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Research to Policy

Science writers created public-friendly versions of selected articles from the PIBBS journal as part of our Research to Policy program, which sought to spread an appreciation for brain and behavioral research and its importance to society.

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Measurement in Behavioral Sciences: Moving Beyond the “Sum-and-Alpha” Approach

A recent article urging behavioral scientists to re-evaluate measurement standards suggests many studies may be drawing conclusions that are not supported by data. According to Dr. Daniel McNeish’s “Limitations of the Sum-and-Alpha Approach to Measurement in Behavioral Research” published in …

Boosting Baby’s Brain

Uncovering the Causal Effects of Sleep in Infant Cognitive Development

Babies spend most of their time asleep, and the critical importance of sleep for their development has long been recognized. Much of the research on sleep’s impact on cognitive development …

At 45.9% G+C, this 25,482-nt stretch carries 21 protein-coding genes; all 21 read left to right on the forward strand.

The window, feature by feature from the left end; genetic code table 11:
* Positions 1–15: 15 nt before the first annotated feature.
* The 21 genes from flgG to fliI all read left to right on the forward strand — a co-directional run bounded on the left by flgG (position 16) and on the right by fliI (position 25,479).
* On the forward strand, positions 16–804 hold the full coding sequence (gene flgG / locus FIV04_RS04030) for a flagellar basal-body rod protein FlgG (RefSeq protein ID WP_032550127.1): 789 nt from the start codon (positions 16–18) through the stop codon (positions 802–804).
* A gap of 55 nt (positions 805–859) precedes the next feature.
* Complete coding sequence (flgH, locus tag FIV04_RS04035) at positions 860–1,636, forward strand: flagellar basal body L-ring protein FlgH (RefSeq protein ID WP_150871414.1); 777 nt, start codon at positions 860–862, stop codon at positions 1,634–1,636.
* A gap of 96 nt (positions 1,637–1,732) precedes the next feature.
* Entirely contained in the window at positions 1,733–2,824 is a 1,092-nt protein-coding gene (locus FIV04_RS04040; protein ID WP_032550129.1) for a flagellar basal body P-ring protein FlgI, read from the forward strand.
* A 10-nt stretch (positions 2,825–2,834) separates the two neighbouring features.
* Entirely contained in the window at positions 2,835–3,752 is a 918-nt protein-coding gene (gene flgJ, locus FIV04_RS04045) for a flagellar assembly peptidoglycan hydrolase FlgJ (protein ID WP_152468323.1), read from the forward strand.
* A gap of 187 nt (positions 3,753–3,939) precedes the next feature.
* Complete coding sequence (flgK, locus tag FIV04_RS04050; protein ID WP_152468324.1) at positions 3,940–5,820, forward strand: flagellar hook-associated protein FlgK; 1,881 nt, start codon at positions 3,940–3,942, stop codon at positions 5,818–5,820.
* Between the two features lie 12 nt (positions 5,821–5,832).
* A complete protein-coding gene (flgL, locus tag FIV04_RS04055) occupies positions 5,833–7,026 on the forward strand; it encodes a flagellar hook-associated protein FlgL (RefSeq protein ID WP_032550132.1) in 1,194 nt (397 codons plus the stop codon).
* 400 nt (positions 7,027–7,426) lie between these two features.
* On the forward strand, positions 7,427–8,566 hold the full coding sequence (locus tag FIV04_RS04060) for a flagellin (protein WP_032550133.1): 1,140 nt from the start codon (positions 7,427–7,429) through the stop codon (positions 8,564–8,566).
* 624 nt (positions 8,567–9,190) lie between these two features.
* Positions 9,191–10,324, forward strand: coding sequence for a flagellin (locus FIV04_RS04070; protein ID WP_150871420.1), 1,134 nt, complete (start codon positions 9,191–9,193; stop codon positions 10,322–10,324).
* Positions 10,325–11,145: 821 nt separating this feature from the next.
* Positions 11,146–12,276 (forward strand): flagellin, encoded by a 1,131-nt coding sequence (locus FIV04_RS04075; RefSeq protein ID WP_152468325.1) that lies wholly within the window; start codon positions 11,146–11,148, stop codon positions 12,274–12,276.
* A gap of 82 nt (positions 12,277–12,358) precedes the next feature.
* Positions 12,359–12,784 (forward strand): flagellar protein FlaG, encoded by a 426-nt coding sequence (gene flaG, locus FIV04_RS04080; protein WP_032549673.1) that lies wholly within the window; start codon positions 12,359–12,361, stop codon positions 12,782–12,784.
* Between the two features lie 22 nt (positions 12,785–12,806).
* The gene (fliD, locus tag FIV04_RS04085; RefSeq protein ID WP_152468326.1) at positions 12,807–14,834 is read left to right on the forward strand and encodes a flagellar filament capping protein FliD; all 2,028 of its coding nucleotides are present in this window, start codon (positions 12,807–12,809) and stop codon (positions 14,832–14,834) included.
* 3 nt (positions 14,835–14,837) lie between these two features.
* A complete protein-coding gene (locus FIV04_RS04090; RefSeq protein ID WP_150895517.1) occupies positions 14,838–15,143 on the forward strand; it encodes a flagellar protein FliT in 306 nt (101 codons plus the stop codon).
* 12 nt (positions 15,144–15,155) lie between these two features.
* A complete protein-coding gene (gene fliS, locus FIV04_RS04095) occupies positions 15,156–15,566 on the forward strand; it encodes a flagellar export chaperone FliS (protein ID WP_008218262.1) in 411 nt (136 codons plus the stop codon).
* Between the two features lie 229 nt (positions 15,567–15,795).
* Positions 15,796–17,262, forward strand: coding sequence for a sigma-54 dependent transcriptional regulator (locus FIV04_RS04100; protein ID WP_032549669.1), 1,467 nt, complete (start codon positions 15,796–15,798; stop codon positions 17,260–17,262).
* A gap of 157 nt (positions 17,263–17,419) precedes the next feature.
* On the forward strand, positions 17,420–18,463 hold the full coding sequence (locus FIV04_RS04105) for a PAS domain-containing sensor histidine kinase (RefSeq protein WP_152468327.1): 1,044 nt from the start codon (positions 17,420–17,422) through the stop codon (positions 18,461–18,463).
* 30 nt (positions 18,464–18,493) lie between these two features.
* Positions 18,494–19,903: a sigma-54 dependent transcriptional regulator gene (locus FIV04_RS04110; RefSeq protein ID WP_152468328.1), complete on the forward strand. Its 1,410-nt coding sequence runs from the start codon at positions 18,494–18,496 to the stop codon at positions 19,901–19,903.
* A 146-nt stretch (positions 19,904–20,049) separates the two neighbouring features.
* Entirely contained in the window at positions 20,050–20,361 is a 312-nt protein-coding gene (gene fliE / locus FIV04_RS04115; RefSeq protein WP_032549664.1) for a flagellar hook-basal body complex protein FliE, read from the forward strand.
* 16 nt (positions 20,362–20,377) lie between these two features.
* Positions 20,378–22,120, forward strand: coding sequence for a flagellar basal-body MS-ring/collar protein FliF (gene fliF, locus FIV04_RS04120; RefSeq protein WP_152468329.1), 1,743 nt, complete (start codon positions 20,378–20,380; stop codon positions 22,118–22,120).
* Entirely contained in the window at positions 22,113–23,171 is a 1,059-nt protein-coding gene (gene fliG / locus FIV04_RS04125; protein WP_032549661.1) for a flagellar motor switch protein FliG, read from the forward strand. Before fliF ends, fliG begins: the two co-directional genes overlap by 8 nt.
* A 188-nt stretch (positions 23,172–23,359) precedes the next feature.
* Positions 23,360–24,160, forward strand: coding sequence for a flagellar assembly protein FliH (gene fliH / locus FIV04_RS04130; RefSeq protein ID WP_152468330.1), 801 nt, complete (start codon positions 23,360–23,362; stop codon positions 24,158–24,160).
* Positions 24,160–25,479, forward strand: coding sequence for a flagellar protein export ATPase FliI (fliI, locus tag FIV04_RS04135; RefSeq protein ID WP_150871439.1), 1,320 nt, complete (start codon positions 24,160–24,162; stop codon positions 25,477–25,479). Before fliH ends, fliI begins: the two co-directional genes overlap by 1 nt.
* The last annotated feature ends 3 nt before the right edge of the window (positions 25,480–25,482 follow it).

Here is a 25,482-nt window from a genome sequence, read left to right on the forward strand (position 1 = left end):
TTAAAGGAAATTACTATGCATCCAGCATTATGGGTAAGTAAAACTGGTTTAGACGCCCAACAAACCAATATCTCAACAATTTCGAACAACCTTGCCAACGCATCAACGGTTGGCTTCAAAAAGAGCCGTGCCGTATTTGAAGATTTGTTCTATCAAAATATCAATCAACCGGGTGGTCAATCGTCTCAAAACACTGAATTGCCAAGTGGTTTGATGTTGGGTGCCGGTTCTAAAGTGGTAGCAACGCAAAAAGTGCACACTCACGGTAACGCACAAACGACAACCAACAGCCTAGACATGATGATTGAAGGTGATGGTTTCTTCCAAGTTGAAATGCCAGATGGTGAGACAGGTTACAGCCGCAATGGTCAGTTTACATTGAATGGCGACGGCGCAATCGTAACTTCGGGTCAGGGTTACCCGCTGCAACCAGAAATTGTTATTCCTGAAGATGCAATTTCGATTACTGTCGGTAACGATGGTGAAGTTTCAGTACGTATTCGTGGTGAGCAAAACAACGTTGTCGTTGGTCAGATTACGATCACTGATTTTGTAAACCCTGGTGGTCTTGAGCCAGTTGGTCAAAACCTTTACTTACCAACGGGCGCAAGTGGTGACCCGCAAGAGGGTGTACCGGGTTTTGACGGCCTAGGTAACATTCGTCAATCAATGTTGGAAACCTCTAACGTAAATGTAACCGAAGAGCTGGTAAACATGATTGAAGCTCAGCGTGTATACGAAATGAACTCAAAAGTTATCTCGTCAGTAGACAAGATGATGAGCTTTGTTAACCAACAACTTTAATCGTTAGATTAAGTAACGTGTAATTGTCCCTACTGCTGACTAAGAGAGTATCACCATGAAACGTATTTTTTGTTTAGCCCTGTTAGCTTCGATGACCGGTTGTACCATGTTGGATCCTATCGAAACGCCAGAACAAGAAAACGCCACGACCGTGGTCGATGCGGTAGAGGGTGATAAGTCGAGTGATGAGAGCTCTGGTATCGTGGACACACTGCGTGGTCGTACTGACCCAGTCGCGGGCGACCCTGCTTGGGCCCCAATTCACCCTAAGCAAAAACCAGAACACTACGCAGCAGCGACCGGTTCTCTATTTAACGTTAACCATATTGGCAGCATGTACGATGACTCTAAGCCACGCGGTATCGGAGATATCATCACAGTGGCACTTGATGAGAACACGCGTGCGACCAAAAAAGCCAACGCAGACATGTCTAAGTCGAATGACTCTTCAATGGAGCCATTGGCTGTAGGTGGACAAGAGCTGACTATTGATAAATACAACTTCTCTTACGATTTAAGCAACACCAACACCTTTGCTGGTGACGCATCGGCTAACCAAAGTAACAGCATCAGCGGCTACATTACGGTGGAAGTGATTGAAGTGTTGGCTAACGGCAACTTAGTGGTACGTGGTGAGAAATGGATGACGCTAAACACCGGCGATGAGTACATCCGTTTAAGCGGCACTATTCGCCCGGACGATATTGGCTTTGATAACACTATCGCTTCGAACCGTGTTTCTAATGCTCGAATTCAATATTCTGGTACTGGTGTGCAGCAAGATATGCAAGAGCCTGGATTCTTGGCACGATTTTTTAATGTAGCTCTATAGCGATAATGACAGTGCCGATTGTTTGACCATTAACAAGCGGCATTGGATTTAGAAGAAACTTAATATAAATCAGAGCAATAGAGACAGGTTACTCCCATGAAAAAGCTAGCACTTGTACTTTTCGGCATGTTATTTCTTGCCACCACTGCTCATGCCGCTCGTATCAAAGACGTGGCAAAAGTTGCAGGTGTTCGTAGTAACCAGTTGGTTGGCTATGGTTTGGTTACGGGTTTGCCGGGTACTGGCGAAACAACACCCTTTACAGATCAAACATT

New Research Emphasizes a Need to Update Anti-Bullying Regulations and Increase Funding to Mitigate Weight-Based Mistreatment Among Adolescents

Findings from Leah M. Lessard and Samantha E. Lawrence published in Policy Insights from the Behavioral and Brain Sciences show that as many as four-in-five high school students have observed weight-based mistreatment at school. Weight is the most commonly cited …

Addressing Stigmatizing Environments to Reduce Sexual Minorities’ Health Disparities

Policy Insights from the Behavioral and Brain Sciences

In the last two decades, the United States has been a stage for significant increase in equality for the LGBTQ community as seen by the legalization of same-sex marriage, progress in HIV …

Bridging the Socio-Economic Divide in the Era of Covid

We’ve been told for eons that to get ahead you need to pull yourself up by your bootstraps.

Not really, according to new research in Policy Insights from the Behavioral and Brain Sciences.

Data show, and 83 percent of Americans …

Biased? Probably.

January 22, 2021

Ever left an Airbnb without waving a friendly good-bye to the hosts?  If you’re white, probably no big deal.  If you’re Black, well the hosts may have thought you were trying to hide something.

New research in …

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